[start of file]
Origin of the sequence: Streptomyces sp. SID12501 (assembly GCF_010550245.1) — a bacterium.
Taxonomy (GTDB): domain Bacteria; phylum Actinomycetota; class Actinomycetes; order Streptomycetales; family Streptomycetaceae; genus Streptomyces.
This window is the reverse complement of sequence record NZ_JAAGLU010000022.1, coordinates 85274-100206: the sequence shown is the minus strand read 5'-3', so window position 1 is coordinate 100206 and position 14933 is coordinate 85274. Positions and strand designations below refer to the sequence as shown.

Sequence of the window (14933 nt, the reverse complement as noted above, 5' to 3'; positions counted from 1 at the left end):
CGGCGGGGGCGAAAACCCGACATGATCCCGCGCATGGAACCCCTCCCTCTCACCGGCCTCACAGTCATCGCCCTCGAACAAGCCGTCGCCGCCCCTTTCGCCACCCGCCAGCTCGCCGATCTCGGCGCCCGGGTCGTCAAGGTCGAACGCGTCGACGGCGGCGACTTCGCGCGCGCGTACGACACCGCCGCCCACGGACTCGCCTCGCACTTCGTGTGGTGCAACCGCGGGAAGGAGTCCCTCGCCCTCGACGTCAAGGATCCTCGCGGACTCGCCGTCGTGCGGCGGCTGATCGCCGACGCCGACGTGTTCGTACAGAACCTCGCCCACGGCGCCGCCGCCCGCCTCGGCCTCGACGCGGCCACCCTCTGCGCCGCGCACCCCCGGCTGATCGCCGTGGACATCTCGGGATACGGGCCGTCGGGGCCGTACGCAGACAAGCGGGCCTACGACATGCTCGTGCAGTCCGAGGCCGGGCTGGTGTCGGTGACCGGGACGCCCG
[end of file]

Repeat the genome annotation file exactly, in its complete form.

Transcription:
Origin of the sequence: Streptomyces sp. SID12501 (assembly GCF_010550245.1) — a bacterium.
Taxonomy (GTDB): domain Bacteria; phylum Actinomycetota; class Actinomycetes; order Streptomycetales; family Streptomycetaceae; genus Streptomyces.
This window is the reverse complement of sequence record NZ_JAAGLU010000022.1, coordinates 85274-100206: the sequence shown is the minus strand read 5'-3', so window position 1 is coordinate 100206 and position 14933 is coordinate 85274. Positions and strand designations below refer to the sequence as shown.

Sequence of the window (14933 nt, the reverse complement as noted above, 5' to 3'; positions counted from 1 at the left end):
CGGCGGGGGCGAAAACCCGACATGATCCCGCGCATGGAACCCCTCCCTCTCACCGGCCTCACAGTCATCGCCCTCGAACAAGCCGTCGCCGCCCCTTTCGCCACCCGCCAGCTCGCCGATCTCGGCGCCCGGGTCGTCAAGGTCGAACGCGTCGACGGCGGCGACTTCGCGCGCGCGTACGACACCGCCGCCCACGGACTCGCCTCGCACTTCGTGTGGTGCAACCGCGGGAAGGAGTCCCTCGCCCTCGACGTCAAGGATCCTCGCGGACTCGCCGTCGTGCGGCGGCTGATCGCCGACGCCGACGTGTTCGTACAGAACCTCGCCCACGGCGCCGCCGCCCGCCTCGGCCTCGACGCGGCCACCCTCTGCGCCGCGCACCCCCGGCTGATCGCCGTGGACATCTCGGGATACGGGCCGTCGGGGCCGTACGCAGACAAGCGGGCCTACGACATGCTCGTGCAGTCCGAGGCCGGGCTGGTGTCGGTGACCGGGACGCCCG